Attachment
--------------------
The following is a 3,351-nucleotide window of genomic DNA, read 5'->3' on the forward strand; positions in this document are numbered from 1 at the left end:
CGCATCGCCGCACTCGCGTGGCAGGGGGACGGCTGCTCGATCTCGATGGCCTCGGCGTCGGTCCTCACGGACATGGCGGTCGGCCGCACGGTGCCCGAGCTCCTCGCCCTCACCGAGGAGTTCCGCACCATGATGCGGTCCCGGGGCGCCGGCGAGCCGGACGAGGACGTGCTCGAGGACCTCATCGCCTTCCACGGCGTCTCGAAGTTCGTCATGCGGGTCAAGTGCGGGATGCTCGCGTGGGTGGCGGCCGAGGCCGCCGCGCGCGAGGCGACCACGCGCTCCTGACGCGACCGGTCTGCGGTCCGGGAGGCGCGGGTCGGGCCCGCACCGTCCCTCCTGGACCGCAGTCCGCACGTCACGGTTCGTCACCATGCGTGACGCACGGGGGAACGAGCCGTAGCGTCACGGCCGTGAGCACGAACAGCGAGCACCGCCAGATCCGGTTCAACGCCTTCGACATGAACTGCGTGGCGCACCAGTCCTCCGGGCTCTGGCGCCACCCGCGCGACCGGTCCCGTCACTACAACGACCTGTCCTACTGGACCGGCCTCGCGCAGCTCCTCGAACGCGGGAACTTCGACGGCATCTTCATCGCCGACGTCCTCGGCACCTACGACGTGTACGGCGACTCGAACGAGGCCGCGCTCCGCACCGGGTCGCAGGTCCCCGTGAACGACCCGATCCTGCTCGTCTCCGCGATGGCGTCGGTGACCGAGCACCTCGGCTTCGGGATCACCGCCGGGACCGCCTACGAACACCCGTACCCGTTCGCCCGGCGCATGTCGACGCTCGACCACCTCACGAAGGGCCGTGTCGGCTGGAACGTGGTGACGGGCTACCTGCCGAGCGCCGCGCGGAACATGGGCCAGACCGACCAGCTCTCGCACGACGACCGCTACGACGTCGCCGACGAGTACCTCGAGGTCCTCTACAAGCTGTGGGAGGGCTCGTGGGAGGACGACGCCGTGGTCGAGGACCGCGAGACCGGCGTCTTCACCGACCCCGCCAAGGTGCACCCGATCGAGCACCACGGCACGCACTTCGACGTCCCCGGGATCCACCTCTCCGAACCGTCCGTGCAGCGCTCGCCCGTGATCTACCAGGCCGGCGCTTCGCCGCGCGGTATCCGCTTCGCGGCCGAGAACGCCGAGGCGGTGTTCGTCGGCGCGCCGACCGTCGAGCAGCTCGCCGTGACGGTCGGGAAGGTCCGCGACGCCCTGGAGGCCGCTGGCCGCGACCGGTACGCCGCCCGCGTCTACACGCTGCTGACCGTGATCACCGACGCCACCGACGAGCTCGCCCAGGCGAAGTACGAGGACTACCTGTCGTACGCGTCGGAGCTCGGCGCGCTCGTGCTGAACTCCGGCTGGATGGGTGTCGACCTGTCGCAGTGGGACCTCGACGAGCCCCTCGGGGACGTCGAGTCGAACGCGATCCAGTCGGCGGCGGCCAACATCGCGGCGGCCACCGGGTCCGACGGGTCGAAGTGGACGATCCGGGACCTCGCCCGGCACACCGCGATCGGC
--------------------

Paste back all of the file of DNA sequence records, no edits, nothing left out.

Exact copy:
The following is a 3,351-nucleotide window of genomic DNA, read 5'->3' on the forward strand; positions in this document are numbered from 1 at the left end:
CGCATCGCCGCACTCGCGTGGCAGGGGGACGGCTGCTCGATCTCGATGGCCTCGGCGTCGGTCCTCACGGACATGGCGGTCGGCCGCACGGTGCCCGAGCTCCTCGCCCTCACCGAGGAGTTCCGCACCATGATGCGGTCCCGGGGCGCCGGCGAGCCGGACGAGGACGTGCTCGAGGACCTCATCGCCTTCCACGGCGTCTCGAAGTTCGTCATGCGGGTCAAGTGCGGGATGCTCGCGTGGGTGGCGGCCGAGGCCGCCGCGCGCGAGGCGACCACGCGCTCCTGACGCGACCGGTCTGCGGTCCGGGAGGCGCGGGTCGGGCCCGCACCGTCCCTCCTGGACCGCAGTCCGCACGTCACGGTTCGTCACCATGCGTGACGCACGGGGGAACGAGCCGTAGCGTCACGGCCGTGAGCACGAACAGCGAGCACCGCCAGATCCGGTTCAACGCCTTCGACATGAACTGCGTGGCGCACCAGTCCTCCGGGCTCTGGCGCCACCCGCGCGACCGGTCCCGTCACTACAACGACCTGTCCTACTGGACCGGCCTCGCGCAGCTCCTCGAACGCGGGAACTTCGACGGCATCTTCATCGCCGACGTCCTCGGCACCTACGACGTGTACGGCGACTCGAACGAGGCCGCGCTCCGCACCGGGTCGCAGGTCCCCGTGAACGACCCGATCCTGCTCGTCTCCGCGATGGCGTCGGTGACCGAGCACCTCGGCTTCGGGATCACCGCCGGGACCGCCTACGAACACCCGTACCCGTTCGCCCGGCGCATGTCGACGCTCGACCACCTCACGAAGGGCCGTGTCGGCTGGAACGTGGTGACGGGCTACCTGCCGAGCGCCGCGCGGAACATGGGCCAGACCGACCAGCTCTCGCACGACGACCGCTACGACGTCGCCGACGAGTACCTCGAGGTCCTCTACAAGCTGTGGGAGGGCTCGTGGGAGGACGACGCCGTGGTCGAGGACCGCGAGACCGGCGTCTTCACCGACCCCGCCAAGGTGCACCCGATCGAGCACCACGGCACGCACTTCGACGTCCCCGGGATCCACCTCTCCGAACCGTCCGTGCAGCGCTCGCCCGTGATCTACCAGGCCGGCGCTTCGCCGCGCGGTATCCGCTTCGCGGCCGAGAACGCCGAGGCGGTGTTCGTCGGCGCGCCGACCGTCGAGCAGCTCGCCGTGACGGTCGGGAAGGTCCGCGACGCCCTGGAGGCCGCTGGCCGCGACCGGTACGCCGCCCGCGTCTACACGCTGCTGACCGTGATCACCGACGCCACCGACGAGCTCGCCCAGGCGAAGTACGAGGACTACCTGTCGTACGCGTCGGAGCTCGGCGCGCTCGTGCTGAACTCCGGCTGGATGGGTGTCGACCTGTCGCAGTGGGACCTCGACGAGCCCCTCGGGGACGTCGAGTCGAACGCGATCCAGTCGGCGGCGGCCAACATCGCGGCGGCCACCGGGTCCGACGGGTCGAAGTGGACGATCCGGGACCTCGCCCGGCACACCGCGATCGGC